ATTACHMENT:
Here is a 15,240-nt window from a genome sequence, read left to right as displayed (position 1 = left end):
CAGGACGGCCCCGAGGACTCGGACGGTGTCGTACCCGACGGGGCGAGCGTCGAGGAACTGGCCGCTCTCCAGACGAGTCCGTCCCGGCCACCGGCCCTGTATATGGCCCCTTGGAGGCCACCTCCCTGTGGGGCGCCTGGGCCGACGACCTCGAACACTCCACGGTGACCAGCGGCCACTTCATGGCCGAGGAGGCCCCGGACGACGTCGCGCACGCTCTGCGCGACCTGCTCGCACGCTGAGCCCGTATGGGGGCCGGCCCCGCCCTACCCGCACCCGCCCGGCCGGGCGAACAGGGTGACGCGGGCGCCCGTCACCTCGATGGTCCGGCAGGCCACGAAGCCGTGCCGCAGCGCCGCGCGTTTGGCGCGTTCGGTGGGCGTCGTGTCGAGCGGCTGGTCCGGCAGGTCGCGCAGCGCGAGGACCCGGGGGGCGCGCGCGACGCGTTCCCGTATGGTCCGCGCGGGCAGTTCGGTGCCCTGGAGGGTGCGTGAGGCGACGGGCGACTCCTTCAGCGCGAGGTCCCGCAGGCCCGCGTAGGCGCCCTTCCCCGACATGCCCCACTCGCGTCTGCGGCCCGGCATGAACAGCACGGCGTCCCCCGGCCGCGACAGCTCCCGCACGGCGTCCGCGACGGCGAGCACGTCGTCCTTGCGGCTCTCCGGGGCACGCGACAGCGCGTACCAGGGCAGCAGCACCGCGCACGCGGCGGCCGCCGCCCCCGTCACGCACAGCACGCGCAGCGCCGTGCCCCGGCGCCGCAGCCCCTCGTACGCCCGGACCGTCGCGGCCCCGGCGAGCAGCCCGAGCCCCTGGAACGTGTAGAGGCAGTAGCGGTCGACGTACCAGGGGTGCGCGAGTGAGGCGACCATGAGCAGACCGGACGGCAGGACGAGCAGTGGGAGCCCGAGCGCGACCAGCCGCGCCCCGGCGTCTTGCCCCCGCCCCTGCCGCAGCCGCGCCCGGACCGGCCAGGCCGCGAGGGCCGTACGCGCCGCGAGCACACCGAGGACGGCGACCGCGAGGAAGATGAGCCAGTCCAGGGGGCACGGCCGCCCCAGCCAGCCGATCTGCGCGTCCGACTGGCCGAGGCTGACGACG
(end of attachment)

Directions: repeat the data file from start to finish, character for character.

Here is a 15,240-nt window from a genome sequence, read left to right as displayed (position 1 = left end):
CAGGACGGCCCCGAGGACTCGGACGGTGTCGTACCCGACGGGGCGAGCGTCGAGGAACTGGCCGCTCTCCAGACGAGTCCGTCCCGGCCACCGGCCCTGTATATGGCCCCTTGGAGGCCACCTCCCTGTGGGGCGCCTGGGCCGACGACCTCGAACACTCCACGGTGACCAGCGGCCACTTCATGGCCGAGGAGGCCCCGGACGACGTCGCGCACGCTCTGCGCGACCTGCTCGCACGCTGAGCCCGTATGGGGGCCGGCCCCGCCCTACCCGCACCCGCCCGGCCGGGCGAACAGGGTGACGCGGGCGCCCGTCACCTCGATGGTCCGGCAGGCCACGAAGCCGTGCCGCAGCGCCGCGCGTTTGGCGCGTTCGGTGGGCGTCGTGTCGAGCGGCTGGTCCGGCAGGTCGCGCAGCGCGAGGACCCGGGGGGCGCGCGCGACGCGTTCCCGTATGGTCCGCGCGGGCAGTTCGGTGCCCTGGAGGGTGCGTGAGGCGACGGGCGACTCCTTCAGCGCGAGGTCCCGCAGGCCCGCGTAGGCGCCCTTCCCCGACATGCCCCACTCGCGTCTGCGGCCCGGCATGAACAGCACGGCGTCCCCCGGCCGCGACAGCTCCCGCACGGCGTCCGCGACGGCGAGCACGTCGTCCTTGCGGCTCTCCGGGGCACGCGACAGCGCGTACCAGGGCAGCAGCACCGCGCACGCGGCGGCCGCCGCCCCCGTCACGCACAGCACGCGCAGCGCCGTGCCCCGGCGCCGCAGCCCCTCGTACGCCCGGACCGTCGCGGCCCCGGCGAGCAGCCCGAGCCCCTGGAACGTGTAGAGGCAGTAGCGGTCGACGTACCAGGGGTGCGCGAGTGAGGCGACCATGAGCAGACCGGACGGCAGGACGAGCAGTGGGAGCCCGAGCGCGACCAGCCGCGCCCCGGCGTCTTGCCCCCGCCCCTGCCGCAGCCGCGCCCGGACCGGCCAGGCCGCGAGGGCCGTACGCGCCGCGAGCACACCGAGGACGGCGACCGCGAGGAAGATGAGCCAGTCCAGGGGGCACGGCCGCCCCAGCCAGCCGATCTGCGCGTCCGACTGGCCGAGGCTGACGACG